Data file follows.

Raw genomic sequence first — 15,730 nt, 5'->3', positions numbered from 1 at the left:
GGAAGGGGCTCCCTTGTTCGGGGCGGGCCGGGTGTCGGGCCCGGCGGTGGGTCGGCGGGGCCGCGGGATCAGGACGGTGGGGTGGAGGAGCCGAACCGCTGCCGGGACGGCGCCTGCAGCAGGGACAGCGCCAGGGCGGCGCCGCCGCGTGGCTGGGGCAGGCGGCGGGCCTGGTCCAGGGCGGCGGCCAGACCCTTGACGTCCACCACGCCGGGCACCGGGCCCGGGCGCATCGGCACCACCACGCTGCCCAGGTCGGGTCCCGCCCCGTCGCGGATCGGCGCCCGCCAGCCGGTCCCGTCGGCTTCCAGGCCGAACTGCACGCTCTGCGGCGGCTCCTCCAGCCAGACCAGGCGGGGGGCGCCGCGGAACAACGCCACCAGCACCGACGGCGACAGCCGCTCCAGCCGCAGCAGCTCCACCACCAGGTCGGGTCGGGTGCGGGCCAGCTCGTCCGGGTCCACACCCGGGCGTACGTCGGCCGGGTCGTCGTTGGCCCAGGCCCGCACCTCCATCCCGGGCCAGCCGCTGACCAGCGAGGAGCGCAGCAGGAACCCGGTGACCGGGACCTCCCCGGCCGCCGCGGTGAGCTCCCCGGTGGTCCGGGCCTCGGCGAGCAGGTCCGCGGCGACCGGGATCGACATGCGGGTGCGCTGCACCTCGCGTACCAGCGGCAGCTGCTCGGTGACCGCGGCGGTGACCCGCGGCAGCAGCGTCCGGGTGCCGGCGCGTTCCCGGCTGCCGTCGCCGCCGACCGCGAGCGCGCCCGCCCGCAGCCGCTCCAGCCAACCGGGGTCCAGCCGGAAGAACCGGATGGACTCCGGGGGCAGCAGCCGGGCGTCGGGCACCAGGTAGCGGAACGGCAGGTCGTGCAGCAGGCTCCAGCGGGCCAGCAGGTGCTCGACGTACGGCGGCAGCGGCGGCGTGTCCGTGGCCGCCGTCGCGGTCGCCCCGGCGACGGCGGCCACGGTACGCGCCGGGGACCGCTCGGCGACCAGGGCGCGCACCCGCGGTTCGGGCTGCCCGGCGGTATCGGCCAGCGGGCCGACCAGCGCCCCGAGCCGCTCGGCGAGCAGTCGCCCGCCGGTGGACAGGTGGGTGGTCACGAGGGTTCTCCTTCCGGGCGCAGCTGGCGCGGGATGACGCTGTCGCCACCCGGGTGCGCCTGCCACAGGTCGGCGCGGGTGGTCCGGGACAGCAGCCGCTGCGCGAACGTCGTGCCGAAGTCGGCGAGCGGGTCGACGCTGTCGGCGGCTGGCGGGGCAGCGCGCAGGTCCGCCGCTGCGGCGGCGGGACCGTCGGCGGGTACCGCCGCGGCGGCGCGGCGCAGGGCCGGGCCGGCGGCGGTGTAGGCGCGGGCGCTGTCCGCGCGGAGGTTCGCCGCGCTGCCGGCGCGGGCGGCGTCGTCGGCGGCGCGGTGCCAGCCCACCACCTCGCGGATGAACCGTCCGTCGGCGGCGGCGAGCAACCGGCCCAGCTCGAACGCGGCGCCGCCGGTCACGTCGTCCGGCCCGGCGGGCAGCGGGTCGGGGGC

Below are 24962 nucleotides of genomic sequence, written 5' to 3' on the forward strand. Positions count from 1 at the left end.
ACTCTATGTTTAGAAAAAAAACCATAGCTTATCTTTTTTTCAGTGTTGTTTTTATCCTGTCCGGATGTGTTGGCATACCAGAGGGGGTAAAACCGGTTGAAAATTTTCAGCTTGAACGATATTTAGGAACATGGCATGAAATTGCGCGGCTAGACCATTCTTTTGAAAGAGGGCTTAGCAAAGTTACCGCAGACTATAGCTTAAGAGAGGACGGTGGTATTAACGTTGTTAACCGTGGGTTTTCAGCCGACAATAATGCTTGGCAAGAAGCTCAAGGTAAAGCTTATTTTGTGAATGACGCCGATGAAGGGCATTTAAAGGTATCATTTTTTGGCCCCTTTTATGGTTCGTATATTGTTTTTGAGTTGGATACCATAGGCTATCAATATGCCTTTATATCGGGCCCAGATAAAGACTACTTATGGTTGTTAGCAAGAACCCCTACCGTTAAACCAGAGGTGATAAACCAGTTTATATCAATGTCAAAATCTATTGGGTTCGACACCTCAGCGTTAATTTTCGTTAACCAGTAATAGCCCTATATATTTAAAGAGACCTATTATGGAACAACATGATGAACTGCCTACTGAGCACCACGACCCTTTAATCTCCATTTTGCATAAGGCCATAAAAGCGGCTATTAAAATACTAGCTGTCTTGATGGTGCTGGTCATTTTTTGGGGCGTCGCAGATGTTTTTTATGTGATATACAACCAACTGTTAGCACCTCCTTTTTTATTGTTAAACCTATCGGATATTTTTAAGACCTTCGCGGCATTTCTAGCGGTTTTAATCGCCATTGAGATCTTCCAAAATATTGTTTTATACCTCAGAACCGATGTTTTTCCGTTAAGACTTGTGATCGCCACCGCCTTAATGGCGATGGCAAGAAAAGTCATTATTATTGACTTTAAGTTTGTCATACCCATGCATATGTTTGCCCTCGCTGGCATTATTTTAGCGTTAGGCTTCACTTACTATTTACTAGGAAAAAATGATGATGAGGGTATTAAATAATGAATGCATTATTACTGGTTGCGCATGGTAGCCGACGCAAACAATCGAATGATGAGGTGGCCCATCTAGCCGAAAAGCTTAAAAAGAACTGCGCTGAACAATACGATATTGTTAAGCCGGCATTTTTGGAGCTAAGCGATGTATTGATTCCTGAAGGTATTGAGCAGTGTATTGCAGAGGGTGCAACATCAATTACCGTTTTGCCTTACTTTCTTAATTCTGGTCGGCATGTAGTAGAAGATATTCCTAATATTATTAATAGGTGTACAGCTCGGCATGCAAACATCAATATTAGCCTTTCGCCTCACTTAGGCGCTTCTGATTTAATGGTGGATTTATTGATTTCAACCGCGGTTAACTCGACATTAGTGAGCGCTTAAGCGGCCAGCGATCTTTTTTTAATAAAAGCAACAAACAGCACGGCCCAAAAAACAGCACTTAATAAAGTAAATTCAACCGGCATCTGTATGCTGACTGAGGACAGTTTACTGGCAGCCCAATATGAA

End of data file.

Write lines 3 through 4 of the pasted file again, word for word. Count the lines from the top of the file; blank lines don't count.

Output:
Below are 24962 nucleotides of genomic sequence, written 5' to 3' on the forward strand. Positions count from 1 at the left end.
ACTCTATGTTTAGAAAAAAAACCATAGCTTATCTTTTTTTCAGTGTTGTTTTTATCCTGTCCGGATGTGTTGGCATACCAGAGGGGGTAAAACCGGTTGAAAATTTTCAGCTTGAACGATATTTAGGAACATGGCATGAAATTGCGCGGCTAGACCATTCTTTTGAAAGAGGGCTTAGCAAAGTTACCGCAGACTATAGCTTAAGAGAGGACGGTGGTATTAACGTTGTTAACCGTGGGTTTTCAGCCGACAATAATGCTTGGCAAGAAGCTCAAGGTAAAGCTTATTTTGTGAATGACGCCGATGAAGGGCATTTAAAGGTATCATTTTTTGGCCCCTTTTATGGTTCGTATATTGTTTTTGAGTTGGATACCATAGGCTATCAATATGCCTTTATATCGGGCCCAGATAAAGACTACTTATGGTTGTTAGCAAGAACCCCTACCGTTAAACCAGAGGTGATAAACCAGTTTATATCAATGTCAAAATCTATTGGGTTCGACACCTCAGCGTTAATTTTCGTTAACCAGTAATAGCCCTATATATTTAAAGAGACCTATTATGGAACAACATGATGAACTGCCTACTGAGCACCACGACCCTTTAATCTCCATTTTGCATAAGGCCATAAAAGCGGCTATTAAAATACTAGCTGTCTTGATGGTGCTGGTCATTTTTTGGGGCGTCGCAGATGTTTTTTATGTGATATACAACCAACTGTTAGCACCTCCTTTTTTATTGTTAAACCTATCGGATATTTTTAAGACCTTCGCGGCATTTCTAGCGGTTTTAATCGCCATTGAGATCTTCCAAAATATTGTTTTATACCTCAGAACCGATGTTTTTCCGTTAAGACTTGTGATCGCCACCGCCTTAATGGCGATGGCAAGAAAAGTCATTATTATTGACTTTAAGTTTGTCATACCCATGCATATGTTTGCCCTCGCTGGCATTATTTTAGCGTTAGGCTTCACTTACTATTTACTAGGAAAAAATGATGATGAGGGTATTAAATAATGAATGCATTATTACTGGTTGCGCATGGTAGCCGACGCAAACAATCGAATGATGAGGTGGCCCATCTAGCCGAAAAGCTTAAAAAGAACTGCGCTGAACAATACGATATTGTTAAGCCGGCATTTTTGGAGCTAAGCGATGTATTGATTCCTGAAGGTATTGAGCAGTGTATTGCAGAGGGTGCAACATCAATTACCGTTTTGCCTTACTTTCTTAATTCTGGTCGGCATGTAGTAGAAGATATTCCTAATATTATTAATAGGTGTACAGCTCGGCATGCAAACATCAATATTAGCCTTTCGCCTCACTTAGGCGCTTCTGATTTAATGGTGGATTTATTGATTTCAACCGCGGTTAACTCGACATTAGTGAGCGCTTAAGCGGCCAGCGATCTTTTTTTAATAAAAGCAACAAACAGCACGGCCCAAAAAACAGCACTTAATAAAGTAAATTCAACCGGCATCTGTATGCTGACTGAGGACAGTTTACTGGCAGCCCAATATGAA